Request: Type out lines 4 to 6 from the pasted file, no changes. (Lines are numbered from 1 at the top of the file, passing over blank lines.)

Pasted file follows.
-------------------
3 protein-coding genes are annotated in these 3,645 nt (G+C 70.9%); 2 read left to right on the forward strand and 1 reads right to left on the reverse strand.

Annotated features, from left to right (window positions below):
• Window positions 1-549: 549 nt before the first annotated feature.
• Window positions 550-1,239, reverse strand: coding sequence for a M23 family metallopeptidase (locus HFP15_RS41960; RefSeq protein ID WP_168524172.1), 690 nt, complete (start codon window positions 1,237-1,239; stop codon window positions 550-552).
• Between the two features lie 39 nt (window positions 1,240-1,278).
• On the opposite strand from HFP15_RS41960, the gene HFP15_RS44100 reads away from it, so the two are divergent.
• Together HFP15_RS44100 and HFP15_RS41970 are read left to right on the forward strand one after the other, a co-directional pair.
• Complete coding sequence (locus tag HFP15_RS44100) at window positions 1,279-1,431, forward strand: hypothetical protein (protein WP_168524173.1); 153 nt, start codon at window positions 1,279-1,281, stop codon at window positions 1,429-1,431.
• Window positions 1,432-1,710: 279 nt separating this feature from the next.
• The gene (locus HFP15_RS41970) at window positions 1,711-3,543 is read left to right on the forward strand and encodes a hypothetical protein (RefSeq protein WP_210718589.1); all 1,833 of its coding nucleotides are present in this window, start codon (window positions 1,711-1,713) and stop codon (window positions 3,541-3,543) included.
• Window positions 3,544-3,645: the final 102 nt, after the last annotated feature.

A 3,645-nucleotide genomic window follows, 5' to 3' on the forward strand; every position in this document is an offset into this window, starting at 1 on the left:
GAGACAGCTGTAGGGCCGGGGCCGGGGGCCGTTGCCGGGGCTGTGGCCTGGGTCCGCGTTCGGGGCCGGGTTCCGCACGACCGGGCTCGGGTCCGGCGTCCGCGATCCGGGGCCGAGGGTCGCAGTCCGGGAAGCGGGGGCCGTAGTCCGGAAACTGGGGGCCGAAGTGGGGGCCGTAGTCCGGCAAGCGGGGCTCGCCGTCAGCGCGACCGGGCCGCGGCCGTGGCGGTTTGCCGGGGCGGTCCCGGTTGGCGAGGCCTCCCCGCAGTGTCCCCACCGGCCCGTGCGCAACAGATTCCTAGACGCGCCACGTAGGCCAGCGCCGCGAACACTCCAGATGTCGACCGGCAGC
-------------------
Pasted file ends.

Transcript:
• Window positions 550-1,239, reverse strand: coding sequence for a M23 family metallopeptidase (locus HFP15_RS41960; RefSeq protein ID WP_168524172.1), 690 nt, complete (start codon window positions 1,237-1,239; stop codon window positions 550-552).
• Between the two features lie 39 nt (window positions 1,240-1,278).
• On the opposite strand from HFP15_RS41960, the gene HFP15_RS44100 reads away from it, so the two are divergent.